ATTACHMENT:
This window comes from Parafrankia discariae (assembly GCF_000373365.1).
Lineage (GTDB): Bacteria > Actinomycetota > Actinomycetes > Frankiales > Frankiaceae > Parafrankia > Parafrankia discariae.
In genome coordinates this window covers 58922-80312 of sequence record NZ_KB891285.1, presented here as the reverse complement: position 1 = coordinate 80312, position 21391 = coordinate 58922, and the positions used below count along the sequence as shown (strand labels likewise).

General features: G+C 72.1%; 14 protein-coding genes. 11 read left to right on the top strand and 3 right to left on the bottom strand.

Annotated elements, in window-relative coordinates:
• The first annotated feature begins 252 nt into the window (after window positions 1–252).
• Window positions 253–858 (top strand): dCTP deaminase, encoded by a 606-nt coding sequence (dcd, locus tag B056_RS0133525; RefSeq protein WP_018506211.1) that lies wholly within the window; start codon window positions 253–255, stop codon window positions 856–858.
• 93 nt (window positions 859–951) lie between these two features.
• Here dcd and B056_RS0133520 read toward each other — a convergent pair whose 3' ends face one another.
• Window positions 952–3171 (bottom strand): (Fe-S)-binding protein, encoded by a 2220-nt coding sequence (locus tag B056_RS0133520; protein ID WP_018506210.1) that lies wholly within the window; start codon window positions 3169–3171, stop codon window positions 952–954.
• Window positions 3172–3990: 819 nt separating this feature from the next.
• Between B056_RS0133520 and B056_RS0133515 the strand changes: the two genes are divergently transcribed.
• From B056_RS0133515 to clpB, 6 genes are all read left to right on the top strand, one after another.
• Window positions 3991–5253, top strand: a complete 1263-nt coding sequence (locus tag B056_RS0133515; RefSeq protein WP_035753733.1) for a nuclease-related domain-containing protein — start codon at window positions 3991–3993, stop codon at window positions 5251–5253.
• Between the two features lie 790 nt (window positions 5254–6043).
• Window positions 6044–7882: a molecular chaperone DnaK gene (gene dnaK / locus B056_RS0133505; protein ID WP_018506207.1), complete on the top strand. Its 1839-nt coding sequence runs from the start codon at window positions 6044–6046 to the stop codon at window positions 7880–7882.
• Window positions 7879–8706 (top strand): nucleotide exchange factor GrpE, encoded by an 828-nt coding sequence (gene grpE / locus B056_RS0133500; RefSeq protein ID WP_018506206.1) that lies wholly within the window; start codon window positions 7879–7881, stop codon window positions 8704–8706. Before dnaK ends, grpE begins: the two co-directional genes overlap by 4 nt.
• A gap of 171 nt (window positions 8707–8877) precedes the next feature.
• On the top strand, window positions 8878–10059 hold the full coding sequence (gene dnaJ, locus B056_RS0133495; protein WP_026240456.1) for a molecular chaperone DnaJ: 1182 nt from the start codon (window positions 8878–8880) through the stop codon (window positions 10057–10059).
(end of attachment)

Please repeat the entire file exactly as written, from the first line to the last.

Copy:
This window comes from Parafrankia discariae (assembly GCF_000373365.1).
Lineage (GTDB): Bacteria > Actinomycetota > Actinomycetes > Frankiales > Frankiaceae > Parafrankia > Parafrankia discariae.
In genome coordinates this window covers 58922-80312 of sequence record NZ_KB891285.1, presented here as the reverse complement: position 1 = coordinate 80312, position 21391 = coordinate 58922, and the positions used below count along the sequence as shown (strand labels likewise).

General features: G+C 72.1%; 14 protein-coding genes. 11 read left to right on the top strand and 3 right to left on the bottom strand.

Annotated elements, in window-relative coordinates:
• The first annotated feature begins 252 nt into the window (after window positions 1–252).
• Window positions 253–858 (top strand): dCTP deaminase, encoded by a 606-nt coding sequence (dcd, locus tag B056_RS0133525; RefSeq protein WP_018506211.1) that lies wholly within the window; start codon window positions 253–255, stop codon window positions 856–858.
• 93 nt (window positions 859–951) lie between these two features.
• Here dcd and B056_RS0133520 read toward each other — a convergent pair whose 3' ends face one another.
• Window positions 952–3171 (bottom strand): (Fe-S)-binding protein, encoded by a 2220-nt coding sequence (locus tag B056_RS0133520; protein ID WP_018506210.1) that lies wholly within the window; start codon window positions 3169–3171, stop codon window positions 952–954.
• Window positions 3172–3990: 819 nt separating this feature from the next.
• Between B056_RS0133520 and B056_RS0133515 the strand changes: the two genes are divergently transcribed.
• From B056_RS0133515 to clpB, 6 genes are all read left to right on the top strand, one after another.
• Window positions 3991–5253, top strand: a complete 1263-nt coding sequence (locus tag B056_RS0133515; RefSeq protein WP_035753733.1) for a nuclease-related domain-containing protein — start codon at window positions 3991–3993, stop codon at window positions 5251–5253.
• Between the two features lie 790 nt (window positions 5254–6043).
• Window positions 6044–7882: a molecular chaperone DnaK gene (gene dnaK / locus B056_RS0133505; protein ID WP_018506207.1), complete on the top strand. Its 1839-nt coding sequence runs from the start codon at window positions 6044–6046 to the stop codon at window positions 7880–7882.
• Window positions 7879–8706 (top strand): nucleotide exchange factor GrpE, encoded by an 828-nt coding sequence (gene grpE / locus B056_RS0133500; RefSeq protein ID WP_018506206.1) that lies wholly within the window; start codon window positions 7879–7881, stop codon window positions 8704–8706. Before dnaK ends, grpE begins: the two co-directional genes overlap by 4 nt.
• A gap of 171 nt (window positions 8707–8877) precedes the next feature.
• On the top strand, window positions 8878–10059 hold the full coding sequence (gene dnaJ, locus B056_RS0133495; protein WP_026240456.1) for a molecular chaperone DnaJ: 1182 nt from the start codon (window positions 8878–8880) through the stop codon (window positions 10057–10059).